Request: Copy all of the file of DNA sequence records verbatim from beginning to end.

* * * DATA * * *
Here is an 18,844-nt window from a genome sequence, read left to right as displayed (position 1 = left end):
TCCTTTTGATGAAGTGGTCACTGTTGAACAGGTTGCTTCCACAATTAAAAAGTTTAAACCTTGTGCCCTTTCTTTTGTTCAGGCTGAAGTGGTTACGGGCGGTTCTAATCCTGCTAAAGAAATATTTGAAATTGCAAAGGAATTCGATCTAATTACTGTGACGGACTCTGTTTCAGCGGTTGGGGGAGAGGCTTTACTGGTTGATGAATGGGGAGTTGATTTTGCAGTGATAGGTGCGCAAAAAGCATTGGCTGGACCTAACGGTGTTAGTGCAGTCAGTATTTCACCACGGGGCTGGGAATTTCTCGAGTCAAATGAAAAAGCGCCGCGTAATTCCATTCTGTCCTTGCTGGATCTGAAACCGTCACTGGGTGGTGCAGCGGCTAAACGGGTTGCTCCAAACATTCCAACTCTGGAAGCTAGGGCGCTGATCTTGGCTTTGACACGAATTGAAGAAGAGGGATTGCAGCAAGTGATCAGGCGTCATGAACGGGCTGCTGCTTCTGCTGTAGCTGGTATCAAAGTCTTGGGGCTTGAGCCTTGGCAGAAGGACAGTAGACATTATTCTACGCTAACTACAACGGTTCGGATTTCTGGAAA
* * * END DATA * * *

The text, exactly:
Here is an 18,844-nt window from a genome sequence, read left to right as displayed (position 1 = left end):
TCCTTTTGATGAAGTGGTCACTGTTGAACAGGTTGCTTCCACAATTAAAAAGTTTAAACCTTGTGCCCTTTCTTTTGTTCAGGCTGAAGTGGTTACGGGCGGTTCTAATCCTGCTAAAGAAATATTTGAAATTGCAAAGGAATTCGATCTAATTACTGTGACGGACTCTGTTTCAGCGGTTGGGGGAGAGGCTTTACTGGTTGATGAATGGGGAGTTGATTTTGCAGTGATAGGTGCGCAAAAAGCATTGGCTGGACCTAACGGTGTTAGTGCAGTCAGTATTTCACCACGGGGCTGGGAATTTCTCGAGTCAAATGAAAAAGCGCCGCGTAATTCCATTCTGTCCTTGCTGGATCTGAAACCGTCACTGGGTGGTGCAGCGGCTAAACGGGTTGCTCCAAACATTCCAACTCTGGAAGCTAGGGCGCTGATCTTGGCTTTGACACGAATTGAAGAAGAGGGATTGCAGCAAGTGATCAGGCGTCATGAACGGGCTGCTGCTTCTGCTGTAGCTGGTATCAAAGTCTTGGGGCTTGAGCCTTGGCAGAAGGACAGTAGACATTATTCTACGCTAACTACAACGGTTCGGATTTCTGGAAA